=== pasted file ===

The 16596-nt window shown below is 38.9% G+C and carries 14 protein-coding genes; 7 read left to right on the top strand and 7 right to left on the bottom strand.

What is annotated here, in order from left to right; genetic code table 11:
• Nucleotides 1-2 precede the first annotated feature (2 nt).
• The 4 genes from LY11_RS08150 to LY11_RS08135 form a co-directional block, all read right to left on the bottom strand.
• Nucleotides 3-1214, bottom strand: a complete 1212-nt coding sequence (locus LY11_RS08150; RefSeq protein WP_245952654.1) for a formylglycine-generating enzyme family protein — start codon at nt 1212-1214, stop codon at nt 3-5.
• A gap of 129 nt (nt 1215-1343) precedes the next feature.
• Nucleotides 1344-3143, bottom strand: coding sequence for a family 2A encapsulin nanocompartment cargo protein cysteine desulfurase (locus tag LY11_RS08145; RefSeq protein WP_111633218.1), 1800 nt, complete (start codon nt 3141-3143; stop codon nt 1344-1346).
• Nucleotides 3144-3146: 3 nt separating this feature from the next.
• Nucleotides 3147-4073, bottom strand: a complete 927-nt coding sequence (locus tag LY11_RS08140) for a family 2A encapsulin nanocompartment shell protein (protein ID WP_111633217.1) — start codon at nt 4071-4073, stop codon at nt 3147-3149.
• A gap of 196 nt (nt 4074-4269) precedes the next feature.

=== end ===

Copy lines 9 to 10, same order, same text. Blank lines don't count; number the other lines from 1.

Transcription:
• Nucleotides 3147-4073, bottom strand: a complete 927-nt coding sequence (locus tag LY11_RS08140) for a family 2A encapsulin nanocompartment shell protein (protein ID WP_111633217.1) — start codon at nt 4071-4073, stop codon at nt 3147-3149.
• A gap of 196 nt (nt 4074-4269) precedes the next feature.